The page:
Last week, I worked on a new short web project: the WP Media Company website. It’s a single web page with some typical sections and subtle animations. I was ready to code it with a Mobile First method, and I finally thought about a more natural one. I named it: (Natural) Flow First.

I did some research, especially on Google, to find information about this kind of method, but no expert had talked about that before. Perhaps I was using the wrong keywords. I read some things about content first which is the nearest method if you want to compare mine with an existing one.

So I will explain my approach about this Natural Flow First, by showing you some case studies.

Before we start, you need to know that I’m writing about the front-end part of the work, which is only a (big visible) part of a web project.

Mobile First VS Flow First

Let’s talk about theory (I like theory), when you think Mobile First, you are thinking about the device(s) you are targeting. In other words even if an HTML element has a natural behavior, you will place and create it regarding the mobile layout proposed by the graphic designer, and regardless of it’s natural “flow”. Only the device matters, and you begin to code for that device first.

When you begin to think about natural HTML element flow, you really begin to think Adaptative Web Design. You create styles only when the element really needs a change in its natural behavior. Your CSS code become lighter and really efficient: each viewport gets the styles that suit him. No more! No need to overwrite “Mobile” styles for desktop or tablet, for example.

Back to the natural flow

The natural flow is this weird thing that makes an HTML element block or inline, table or list. This flow is defined by the W3C under the more global name of Visual formatting model which includes box-model, display property, containing block, block-level, inline-level, etc. So, the natural flow is the sequence of the natural behaviors of the elements that composes your web document.

Natural wood in water

When you use the concept of Flow First, you respect the fact that each HTML element has its own behavior, its own visual format. Your content becomes respectful of the container, like water takes the form of its container. If you change the property of the content for only one container, it’s like making ice cubes: some cube sizes are not compatible with the neck of the bottle! (and you will be forced to create other ice cubes with other properties.)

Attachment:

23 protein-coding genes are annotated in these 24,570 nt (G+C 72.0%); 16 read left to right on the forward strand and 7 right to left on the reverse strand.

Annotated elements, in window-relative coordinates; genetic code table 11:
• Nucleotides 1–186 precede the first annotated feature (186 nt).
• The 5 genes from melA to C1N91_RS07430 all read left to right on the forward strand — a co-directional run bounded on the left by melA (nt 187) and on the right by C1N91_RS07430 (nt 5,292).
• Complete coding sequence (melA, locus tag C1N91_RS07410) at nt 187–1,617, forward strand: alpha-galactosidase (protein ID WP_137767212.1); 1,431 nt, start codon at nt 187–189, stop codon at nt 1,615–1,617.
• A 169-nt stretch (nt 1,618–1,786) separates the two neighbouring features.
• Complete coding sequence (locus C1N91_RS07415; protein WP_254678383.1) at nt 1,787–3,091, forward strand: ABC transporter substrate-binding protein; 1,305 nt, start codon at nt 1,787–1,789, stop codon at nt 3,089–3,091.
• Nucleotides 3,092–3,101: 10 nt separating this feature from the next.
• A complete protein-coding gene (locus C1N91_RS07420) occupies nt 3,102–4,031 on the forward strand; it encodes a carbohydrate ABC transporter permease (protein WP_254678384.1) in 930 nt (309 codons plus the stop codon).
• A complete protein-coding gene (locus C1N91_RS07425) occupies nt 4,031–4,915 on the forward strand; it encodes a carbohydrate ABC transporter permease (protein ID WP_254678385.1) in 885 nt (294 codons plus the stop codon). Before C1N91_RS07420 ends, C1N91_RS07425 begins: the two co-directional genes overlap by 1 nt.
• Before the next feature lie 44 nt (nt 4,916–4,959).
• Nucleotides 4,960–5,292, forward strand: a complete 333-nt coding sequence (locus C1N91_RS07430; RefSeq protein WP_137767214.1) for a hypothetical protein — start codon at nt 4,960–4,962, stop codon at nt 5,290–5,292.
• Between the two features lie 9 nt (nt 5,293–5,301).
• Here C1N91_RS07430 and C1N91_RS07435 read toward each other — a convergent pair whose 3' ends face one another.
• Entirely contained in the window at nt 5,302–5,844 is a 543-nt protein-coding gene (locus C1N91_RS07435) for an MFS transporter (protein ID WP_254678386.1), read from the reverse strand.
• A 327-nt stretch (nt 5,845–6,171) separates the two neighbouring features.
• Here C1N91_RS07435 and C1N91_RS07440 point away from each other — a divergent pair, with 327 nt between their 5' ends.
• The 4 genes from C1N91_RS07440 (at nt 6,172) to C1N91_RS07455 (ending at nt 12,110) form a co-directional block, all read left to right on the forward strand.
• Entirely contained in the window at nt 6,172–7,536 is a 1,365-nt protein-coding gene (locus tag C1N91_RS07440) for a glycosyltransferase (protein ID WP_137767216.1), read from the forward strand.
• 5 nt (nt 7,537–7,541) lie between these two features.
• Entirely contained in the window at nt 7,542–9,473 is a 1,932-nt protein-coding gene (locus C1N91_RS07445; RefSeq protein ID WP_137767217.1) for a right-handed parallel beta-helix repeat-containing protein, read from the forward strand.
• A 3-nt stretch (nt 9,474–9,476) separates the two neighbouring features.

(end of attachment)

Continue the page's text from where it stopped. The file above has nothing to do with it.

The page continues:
Be like water making its way through cracks. Do not be assertive, but adjust to the object, and you shall find a way around or through it. If nothing within you stays rigid, outward things will disclose themselves.
— Bruce Lee

Content is like water

Analyze every situations

When you use the Mobile First concept, you strictly apply “mobile styles” first, then you create specific styles for bigger devices using CSS media queries. Often, it works because we have less width space across the device, so we design items one on top of another. (I said “often” ;p)

When you use the “old way” of retro-fitting and use CSS media queries to overwrite styles for more and more smaller devices, you create too much unecessary CSS rules, sometimes.

But sometimes, in both cases, you overwrite code you wrote yourself. This adds some heaviness in your CSS and makes it less maintainable and less readable.

Flow First is a constant analysis based on a better understanding of both styles to apply and natural ones already (naturally) applied to an element.

Natural Flow First examples

To be more consistent, I will give you some examples used during the WP Media website developement, the first project I really tried to apply that Flow First concept.

The team member

In this part of the website, the graphic designer made something like that:

Flow First, Float example

The .team-member-photo is a single division containing an image with some visual effects. Here I just care about this <div>, not the image inside.

If I was in a Mobile First way of coding I would write:

.team-member-photo {
	float: left;
	width: 100px;
	margin-right: 15px;
}
@media (min-width: 640px) {
	.team-member-photo {
		float: none;
		margin: 0;
		width: auto;
	}
}

Being in a Flow First way, I code something like that:

@media (max-width: 639px) {
	.team-member-photo {
		float: left;
		margin: 0 15px 0 0;
		width: 100px;
	}
}

Indeed, in my first block of code, the second part with media query only resets the defaults “natural” values of my <div> element.

Also, the value of the media query in term of width is totally depending on the readability and design of the component, not a random device size .

The columns

That example will seem more natural for you, perhaps. It respects the same Flow First logical, even if it corresponds exactly to the same result of a Mobile First reasoning.

On WP Media website, we make the choice to not have columns before 640 pixels width. We get a code near that one.

@media (min-width:640px){
	[class^="cols-"] {
		margin: 0 -25px;
	}
	[class^="col-"] {
		float: left;
		padding: 0 25px;
	}
	.col-1-2 {
		width: 50%;
	}
	.col-1-3 { 
		width: 33.33%;
	}
}

There is here nothing else for mobile devices, because elements are naturally one on top of another.

Flow First, in short

If I had to wrap up that idea of Flow First, I told that you have to keep in mind the natural behaviors of each HTML element and you have to constrain them to do things differently only if you really need it, using an adapted media query. (max- or min- depending on your needs, or a combination of both)

And you, how do you write your code?

Special thanks to Stéphanie Walter for her proofreading and her beautiful illustration.


Also published on Medium.

Cet article est également disponible en : French